Thankfully, good spam filters, junk busters and do not call registries screen and stem many unwanted communications, and it's illegal for telemarketers to dial most cell phone numbers (except those furnished voluntarily or unwittingly). Goodie for us who don't want to be bothered. TDB (Too Darn Bad) for scammers and solictors biting the bit to breach others' privacy and wallets.

Of course, creative, persistent intruders have found other ways to skin the proverbial cat. For example, scammers have gone phishing, and solicitors have set their sites on mobile devices.

Don't get me wrong. I trust (unlike some other companies) not to spam me or bombard my mobile phone. Moreover, is only one of an increasing number of service providers to request cellular numbers; e.g., vendors that proffer made-to-order maps, directions, ring tones and many other wares do, too.

To reassure potential registrants, askville, by shares its FAQ, Privacy Policy, Terms of Service, and answers to the following questions here:
  • Why do you want my phone number?
  • Okay, but will you ever call or text me again?
  • Will receiving a text message cost me any money?
I believe askville's answers. What I don't trust, however, is ANY entities' ability to secure my sensitive 411. Credit card companies, hospitals, academic institutions, Google, and heck, even Uncle Sam, have been hacked and their clients' identities and sensitive information compromised. Consequently, I'm in no rush to weaken my already-permeable privacy by dipping my cellular number into one of the world's largest marketing pools.

To most who ask for my mobile number, here's my answer: "Cell, no!"###

* My source: Wikipedia >> Network (film). Wikipedia's source: Quotation and screenshot for the film, Copyright MGM, and possibly also Copyright Peter Finch. It is believed that the use of a limited number of web-resolution screenshots for identification and critical commentary on the film and its contents on the English-language Wikipedia, hosted on servers in the United States by the non-profit Wikimedia Foundation, qualifies as fair use under United States copyright law. Any other uses of this image, on Wikipedia or elsewhere, may be copyright infringement. See Wikipedia:Non-free content for more information.To the uploader: please add a detailed fair use rationale for each use, as described on Wikipedia:Image description page, as well as the source of the work and copyright information.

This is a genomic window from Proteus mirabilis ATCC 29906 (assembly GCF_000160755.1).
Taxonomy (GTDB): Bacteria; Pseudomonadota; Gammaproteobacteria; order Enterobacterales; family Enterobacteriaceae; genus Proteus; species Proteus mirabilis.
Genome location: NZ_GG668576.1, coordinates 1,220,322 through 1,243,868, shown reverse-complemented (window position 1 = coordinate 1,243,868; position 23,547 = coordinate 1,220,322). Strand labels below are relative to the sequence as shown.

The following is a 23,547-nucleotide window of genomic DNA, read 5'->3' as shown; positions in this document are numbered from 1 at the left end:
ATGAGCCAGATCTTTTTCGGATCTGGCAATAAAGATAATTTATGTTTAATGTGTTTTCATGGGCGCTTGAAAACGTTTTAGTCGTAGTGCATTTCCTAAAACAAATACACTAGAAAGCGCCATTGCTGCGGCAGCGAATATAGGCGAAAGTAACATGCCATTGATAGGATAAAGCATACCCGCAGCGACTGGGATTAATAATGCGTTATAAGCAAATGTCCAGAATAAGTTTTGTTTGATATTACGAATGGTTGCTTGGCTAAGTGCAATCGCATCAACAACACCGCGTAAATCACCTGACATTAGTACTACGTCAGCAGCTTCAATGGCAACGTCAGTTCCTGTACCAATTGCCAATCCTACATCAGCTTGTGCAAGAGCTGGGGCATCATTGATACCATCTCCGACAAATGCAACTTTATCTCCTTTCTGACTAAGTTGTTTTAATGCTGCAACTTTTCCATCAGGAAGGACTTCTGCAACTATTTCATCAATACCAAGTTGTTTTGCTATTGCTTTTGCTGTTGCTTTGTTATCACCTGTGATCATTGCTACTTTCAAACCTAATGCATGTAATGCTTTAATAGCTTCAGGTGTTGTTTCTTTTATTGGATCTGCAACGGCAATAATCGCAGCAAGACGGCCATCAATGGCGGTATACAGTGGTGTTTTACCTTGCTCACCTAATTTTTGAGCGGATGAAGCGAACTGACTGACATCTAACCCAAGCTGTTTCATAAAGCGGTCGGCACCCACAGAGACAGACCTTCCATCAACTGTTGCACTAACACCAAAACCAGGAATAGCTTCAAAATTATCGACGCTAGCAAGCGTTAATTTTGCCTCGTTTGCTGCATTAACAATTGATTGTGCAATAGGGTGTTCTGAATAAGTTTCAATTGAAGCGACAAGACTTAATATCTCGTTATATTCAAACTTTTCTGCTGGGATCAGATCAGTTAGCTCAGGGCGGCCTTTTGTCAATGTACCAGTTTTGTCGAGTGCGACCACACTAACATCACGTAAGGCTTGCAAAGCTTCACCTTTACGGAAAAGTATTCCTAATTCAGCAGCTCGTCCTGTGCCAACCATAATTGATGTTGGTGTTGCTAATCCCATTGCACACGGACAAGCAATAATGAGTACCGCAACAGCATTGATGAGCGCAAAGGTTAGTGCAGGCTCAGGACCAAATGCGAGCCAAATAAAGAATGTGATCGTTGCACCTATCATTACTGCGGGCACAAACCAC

Saturday, October 13, 2007

Lindsay Lohan sez rehab was a "sobering experience"

According to print and electronic media, Lindsay Lohan sez rehab was "a sobering experience." What a bloggable statement! I'm glad to hear it, and hope it's true. (I wonder if Lindsay was aware of the pun, and if so, whether she or one of her flacks crafted that quotable line.)###

Monday, October 08, 2007

Visiting aquariums creates a craving for seafood, but visiting zoos activates an appetite for popcorn

Is it just I, or does anyone share this experience? Visiting aquariums creates a craving for seafood, but visiting zoos activates an appetite for popcorn (not meat or fowl, as one might expect).

The Seaside Cafe at New York Aquarium (near Coney Island) caters to the first craving. (See their sign, above.) Vending carts and cafes scattered around venues, such as the Bronx Zoo, tame hungry human appetites.